Movie review: The Hunt, starring Mads Mikkelsen


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The Independent Culture

Thomas Vinterberg, after a slack period, has come back with a picture to match his remarkable drama Festen (1998). Like that film, it centres upon a family man harrowed by a collective insanity – but with a telling difference.

Mads Mikkelsen is superb as Lucas, a well-liked kindergarten teacher in a Danish town who's getting back his life after a divorce and negotiating custody of his teenage son. Then one of his pupils, a five-year-old girl, makes a startling accusation against him, and he suddenly finds himself ostracised by people he believed were his friends.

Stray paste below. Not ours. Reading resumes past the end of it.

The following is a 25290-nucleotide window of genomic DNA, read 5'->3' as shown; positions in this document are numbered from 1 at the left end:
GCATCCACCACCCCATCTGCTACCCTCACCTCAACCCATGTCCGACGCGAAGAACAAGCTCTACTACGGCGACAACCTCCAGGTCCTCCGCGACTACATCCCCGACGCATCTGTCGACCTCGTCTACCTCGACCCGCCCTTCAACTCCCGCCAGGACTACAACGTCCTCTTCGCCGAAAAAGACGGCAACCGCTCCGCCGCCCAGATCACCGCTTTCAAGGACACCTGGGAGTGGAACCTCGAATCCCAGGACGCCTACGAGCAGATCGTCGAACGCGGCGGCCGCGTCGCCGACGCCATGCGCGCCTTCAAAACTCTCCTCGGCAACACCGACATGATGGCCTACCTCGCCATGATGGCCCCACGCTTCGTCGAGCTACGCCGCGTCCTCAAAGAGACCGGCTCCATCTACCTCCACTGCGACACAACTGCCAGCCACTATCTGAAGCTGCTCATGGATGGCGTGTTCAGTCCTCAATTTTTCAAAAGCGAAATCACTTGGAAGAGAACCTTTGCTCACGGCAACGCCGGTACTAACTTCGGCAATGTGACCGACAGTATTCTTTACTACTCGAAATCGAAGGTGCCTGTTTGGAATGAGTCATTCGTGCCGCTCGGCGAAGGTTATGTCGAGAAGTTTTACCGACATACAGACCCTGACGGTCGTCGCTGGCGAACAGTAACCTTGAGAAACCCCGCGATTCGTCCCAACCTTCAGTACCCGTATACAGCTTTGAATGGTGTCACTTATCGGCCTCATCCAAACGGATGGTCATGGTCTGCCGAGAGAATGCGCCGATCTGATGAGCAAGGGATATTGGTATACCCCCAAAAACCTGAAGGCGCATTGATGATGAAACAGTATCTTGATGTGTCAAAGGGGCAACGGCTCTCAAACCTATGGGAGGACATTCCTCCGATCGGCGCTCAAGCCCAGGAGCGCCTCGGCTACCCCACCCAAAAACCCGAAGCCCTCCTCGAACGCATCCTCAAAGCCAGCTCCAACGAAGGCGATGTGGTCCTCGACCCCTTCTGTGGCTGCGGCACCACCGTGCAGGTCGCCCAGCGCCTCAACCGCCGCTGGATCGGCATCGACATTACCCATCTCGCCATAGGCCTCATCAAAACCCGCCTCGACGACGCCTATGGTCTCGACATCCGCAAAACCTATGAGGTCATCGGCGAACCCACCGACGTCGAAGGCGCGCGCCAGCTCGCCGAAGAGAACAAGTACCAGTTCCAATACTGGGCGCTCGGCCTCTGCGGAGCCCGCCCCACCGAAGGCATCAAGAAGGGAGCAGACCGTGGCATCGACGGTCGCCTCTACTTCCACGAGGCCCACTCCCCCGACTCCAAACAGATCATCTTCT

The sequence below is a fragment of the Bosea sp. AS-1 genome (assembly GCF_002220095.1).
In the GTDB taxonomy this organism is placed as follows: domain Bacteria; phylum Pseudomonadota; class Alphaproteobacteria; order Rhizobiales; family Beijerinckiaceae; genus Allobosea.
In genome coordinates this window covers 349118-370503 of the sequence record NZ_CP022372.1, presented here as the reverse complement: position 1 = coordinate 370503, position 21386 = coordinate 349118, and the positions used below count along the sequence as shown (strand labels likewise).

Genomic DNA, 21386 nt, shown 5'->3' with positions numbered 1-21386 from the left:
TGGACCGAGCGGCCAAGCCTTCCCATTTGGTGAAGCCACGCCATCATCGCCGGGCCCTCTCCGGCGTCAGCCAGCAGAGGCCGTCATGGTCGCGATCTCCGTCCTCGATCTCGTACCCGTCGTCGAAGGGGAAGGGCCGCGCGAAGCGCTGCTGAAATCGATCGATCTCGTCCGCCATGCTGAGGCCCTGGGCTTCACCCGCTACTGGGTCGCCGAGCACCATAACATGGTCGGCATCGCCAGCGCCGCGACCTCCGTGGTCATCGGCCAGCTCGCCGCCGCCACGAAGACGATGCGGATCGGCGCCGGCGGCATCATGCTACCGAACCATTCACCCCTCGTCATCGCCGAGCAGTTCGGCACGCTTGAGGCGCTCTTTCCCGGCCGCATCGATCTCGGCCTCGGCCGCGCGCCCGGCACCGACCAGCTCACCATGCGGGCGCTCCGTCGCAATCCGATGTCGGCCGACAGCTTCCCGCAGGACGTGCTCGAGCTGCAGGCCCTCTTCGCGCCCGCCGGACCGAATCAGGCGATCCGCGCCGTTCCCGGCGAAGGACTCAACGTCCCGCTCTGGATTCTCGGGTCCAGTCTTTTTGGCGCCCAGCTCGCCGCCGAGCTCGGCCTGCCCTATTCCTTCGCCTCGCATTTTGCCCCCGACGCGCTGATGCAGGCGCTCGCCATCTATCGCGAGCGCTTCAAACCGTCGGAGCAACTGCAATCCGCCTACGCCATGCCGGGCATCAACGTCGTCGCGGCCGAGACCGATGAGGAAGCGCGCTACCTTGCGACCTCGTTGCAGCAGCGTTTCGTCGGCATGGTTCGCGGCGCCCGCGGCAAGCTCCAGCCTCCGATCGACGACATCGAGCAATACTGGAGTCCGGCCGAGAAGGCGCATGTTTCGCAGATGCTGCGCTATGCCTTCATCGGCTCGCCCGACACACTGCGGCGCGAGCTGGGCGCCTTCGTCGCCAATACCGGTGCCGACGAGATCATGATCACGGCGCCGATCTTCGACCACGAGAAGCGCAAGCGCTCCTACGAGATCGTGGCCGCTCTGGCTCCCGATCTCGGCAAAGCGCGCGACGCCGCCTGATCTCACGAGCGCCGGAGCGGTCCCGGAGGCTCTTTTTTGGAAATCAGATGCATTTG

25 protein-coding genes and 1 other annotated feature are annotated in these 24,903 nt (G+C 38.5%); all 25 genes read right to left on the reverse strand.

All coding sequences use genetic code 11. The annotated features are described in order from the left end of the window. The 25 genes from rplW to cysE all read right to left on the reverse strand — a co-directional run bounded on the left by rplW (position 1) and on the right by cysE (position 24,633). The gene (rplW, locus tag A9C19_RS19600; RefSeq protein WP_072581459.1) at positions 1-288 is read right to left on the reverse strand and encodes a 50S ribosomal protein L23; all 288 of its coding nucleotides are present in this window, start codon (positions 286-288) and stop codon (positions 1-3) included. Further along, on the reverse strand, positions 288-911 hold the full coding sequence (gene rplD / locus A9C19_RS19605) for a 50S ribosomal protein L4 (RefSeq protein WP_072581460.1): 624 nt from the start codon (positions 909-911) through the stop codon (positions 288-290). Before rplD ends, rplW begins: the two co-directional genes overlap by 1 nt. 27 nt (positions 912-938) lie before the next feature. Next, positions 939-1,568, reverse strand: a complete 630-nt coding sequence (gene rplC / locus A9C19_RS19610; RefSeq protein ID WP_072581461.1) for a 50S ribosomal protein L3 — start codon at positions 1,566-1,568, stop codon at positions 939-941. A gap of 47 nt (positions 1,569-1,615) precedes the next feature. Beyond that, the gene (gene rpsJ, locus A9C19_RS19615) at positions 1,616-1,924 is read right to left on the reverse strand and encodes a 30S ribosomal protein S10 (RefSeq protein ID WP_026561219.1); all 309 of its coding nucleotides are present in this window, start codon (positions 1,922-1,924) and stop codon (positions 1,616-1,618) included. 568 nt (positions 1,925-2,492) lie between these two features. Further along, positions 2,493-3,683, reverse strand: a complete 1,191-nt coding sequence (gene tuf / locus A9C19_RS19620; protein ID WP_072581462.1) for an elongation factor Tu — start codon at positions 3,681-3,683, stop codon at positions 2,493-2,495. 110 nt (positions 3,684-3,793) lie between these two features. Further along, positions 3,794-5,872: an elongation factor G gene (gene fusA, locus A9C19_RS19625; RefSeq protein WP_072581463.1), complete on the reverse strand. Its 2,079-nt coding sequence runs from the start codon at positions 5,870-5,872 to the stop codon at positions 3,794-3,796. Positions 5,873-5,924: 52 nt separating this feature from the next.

The initial shock is that it's his word against the child's – and almost everyone chooses to believe the child. The second shock lies in the way the community flies into a frenzy of self-righteousness, without holding a shred of evidence against him. (An implausible touch: at no point do we see a lawyer or even a reporter enter the fray).

The Hunt of the title is essentially a witch hunt, and Vinterberg portrays the group hysteria with a raw intensity that recalls The Crucible. Certain scenes build with a terrible, edge-of-the-seat potency, one at a supermarket where staff take objection to the pariah, another at a Christmas Eve church service where Lucas endures a kind of accelerated mental breakdown.

The acting on all fronts is outstanding, with Mikkelsen holding the centre magnificently as the wronged teacher, his life contaminated by the slow-acting poison of rumour. Twitterati take note.